First of all, I'd say-- ditch the "It will be years before their relationship will develop" mindset. You set the tone from day one. Not to put pressure on you, bu there is so much precedent that can easily get set (for better or for worse) when the new baby is just an 8-lb swaddled pooping machine. Your older child learns so much about respect (how you talk to and about the baby, whether you blame it for things versus blaming the situation), compromise (how you'll choose to divide your time between them), sacrifice (what you and that child will sometimes give up for the baby's sake), conflict resolution (when there is frustration and anger at the baby or toddler for a situation they've created.) And your older child will be paying attention from Day One.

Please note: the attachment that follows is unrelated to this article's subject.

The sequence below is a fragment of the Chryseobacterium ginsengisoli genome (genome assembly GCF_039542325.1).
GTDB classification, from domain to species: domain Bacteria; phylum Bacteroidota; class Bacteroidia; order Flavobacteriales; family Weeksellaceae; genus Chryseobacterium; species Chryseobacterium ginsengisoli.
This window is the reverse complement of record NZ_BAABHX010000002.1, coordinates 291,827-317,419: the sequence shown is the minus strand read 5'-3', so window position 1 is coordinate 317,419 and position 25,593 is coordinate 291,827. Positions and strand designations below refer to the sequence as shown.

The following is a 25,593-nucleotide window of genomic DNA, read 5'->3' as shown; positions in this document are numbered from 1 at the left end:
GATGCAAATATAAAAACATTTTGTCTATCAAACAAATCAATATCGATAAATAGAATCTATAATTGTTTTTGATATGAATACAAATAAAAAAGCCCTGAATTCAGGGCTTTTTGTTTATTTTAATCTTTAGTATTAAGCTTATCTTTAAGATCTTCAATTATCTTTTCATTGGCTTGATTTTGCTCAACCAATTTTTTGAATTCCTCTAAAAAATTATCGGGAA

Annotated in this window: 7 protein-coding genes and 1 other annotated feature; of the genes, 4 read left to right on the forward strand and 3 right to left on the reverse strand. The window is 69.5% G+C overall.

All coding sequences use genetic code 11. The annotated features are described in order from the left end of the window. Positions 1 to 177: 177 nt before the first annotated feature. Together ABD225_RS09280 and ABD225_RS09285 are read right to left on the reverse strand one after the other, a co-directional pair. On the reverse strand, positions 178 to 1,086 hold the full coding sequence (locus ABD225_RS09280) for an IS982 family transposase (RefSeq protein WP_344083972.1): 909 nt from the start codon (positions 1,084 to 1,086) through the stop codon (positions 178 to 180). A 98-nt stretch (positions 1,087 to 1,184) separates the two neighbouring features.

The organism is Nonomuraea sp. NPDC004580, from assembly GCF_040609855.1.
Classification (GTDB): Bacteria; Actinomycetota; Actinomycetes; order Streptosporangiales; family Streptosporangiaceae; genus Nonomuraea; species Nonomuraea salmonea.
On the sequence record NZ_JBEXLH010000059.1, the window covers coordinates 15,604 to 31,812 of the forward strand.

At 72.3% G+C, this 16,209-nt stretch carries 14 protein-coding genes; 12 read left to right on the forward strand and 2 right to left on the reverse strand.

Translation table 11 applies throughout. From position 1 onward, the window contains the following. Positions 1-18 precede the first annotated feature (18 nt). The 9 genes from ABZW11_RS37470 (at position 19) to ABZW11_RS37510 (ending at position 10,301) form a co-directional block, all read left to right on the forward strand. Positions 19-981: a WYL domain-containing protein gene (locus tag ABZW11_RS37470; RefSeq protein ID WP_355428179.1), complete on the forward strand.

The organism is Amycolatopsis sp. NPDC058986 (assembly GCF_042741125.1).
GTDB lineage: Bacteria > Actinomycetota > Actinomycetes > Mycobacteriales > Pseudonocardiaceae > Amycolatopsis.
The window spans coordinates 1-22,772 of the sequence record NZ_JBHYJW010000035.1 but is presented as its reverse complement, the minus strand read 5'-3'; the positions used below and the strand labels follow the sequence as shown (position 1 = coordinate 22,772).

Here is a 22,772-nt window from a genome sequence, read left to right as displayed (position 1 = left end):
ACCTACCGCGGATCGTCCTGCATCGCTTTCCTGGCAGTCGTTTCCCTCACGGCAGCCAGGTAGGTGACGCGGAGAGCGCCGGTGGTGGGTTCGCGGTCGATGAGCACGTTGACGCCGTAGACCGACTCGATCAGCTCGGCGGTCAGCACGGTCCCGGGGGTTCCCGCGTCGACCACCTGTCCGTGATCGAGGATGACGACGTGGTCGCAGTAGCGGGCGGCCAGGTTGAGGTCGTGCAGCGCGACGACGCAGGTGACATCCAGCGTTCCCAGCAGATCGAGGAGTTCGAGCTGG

It seems like you already have some specifics of what not to do. So why not fill in the other column a little more fully-- what do you want to see? Who among your friends has a good relationship with their siblings, and can you talk to them about things they remember from their childhood that helped make that happen? What do you observe among the parent friends that you'll start to make who have more than one child? How do your children's personalities lend or not lend themselves to strengths in this arena-- and where is there room for improvement? What are the signs that things are going well, versus going poorly? (Hint: all siblings fight. Even-- or perhaps sometimes, especially-- the ones who are on their way to a close and healthy relationship.)